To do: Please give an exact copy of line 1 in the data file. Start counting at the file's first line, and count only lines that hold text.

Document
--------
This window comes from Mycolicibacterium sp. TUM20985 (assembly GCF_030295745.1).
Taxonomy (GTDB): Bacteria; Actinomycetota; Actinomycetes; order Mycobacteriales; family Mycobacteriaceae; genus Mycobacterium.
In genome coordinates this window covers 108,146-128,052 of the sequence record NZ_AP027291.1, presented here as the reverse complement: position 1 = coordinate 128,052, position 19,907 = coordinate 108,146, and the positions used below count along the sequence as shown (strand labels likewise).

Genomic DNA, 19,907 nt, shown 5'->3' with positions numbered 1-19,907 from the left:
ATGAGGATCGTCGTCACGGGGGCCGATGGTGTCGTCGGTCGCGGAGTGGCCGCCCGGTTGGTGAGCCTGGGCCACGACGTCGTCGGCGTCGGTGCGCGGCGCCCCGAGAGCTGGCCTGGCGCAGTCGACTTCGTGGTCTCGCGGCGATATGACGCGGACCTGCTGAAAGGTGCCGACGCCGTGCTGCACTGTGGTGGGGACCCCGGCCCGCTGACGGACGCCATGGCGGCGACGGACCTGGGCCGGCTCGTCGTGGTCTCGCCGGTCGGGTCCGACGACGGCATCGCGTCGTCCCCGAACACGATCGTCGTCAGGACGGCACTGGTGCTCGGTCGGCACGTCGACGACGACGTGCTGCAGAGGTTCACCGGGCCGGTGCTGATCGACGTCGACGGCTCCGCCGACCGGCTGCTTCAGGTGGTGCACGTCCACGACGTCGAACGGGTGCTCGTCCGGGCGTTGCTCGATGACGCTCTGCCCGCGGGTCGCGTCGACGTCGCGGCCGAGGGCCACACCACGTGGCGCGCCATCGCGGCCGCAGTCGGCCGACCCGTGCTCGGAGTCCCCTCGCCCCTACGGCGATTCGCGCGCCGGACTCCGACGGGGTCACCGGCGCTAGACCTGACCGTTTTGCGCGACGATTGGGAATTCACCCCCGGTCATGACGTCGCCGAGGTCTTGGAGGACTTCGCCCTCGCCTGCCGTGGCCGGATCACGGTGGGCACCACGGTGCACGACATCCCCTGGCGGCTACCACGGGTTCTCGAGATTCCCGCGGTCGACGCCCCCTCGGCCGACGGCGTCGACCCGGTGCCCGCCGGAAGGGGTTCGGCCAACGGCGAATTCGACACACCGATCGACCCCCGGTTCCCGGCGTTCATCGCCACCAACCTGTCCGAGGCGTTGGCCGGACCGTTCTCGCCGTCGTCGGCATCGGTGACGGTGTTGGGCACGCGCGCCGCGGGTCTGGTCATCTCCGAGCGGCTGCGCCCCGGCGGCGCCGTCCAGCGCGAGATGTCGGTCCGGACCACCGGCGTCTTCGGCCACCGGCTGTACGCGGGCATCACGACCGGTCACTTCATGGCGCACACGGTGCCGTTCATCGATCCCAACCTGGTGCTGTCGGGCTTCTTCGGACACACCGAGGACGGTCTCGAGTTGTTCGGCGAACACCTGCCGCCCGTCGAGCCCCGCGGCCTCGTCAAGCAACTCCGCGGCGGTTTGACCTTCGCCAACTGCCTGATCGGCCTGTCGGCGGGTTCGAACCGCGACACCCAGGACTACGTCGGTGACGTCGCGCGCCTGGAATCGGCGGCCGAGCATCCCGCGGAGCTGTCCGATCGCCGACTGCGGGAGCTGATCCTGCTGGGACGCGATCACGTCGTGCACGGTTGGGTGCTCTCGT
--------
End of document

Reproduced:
This window comes from Mycolicibacterium sp. TUM20985 (assembly GCF_030295745.1).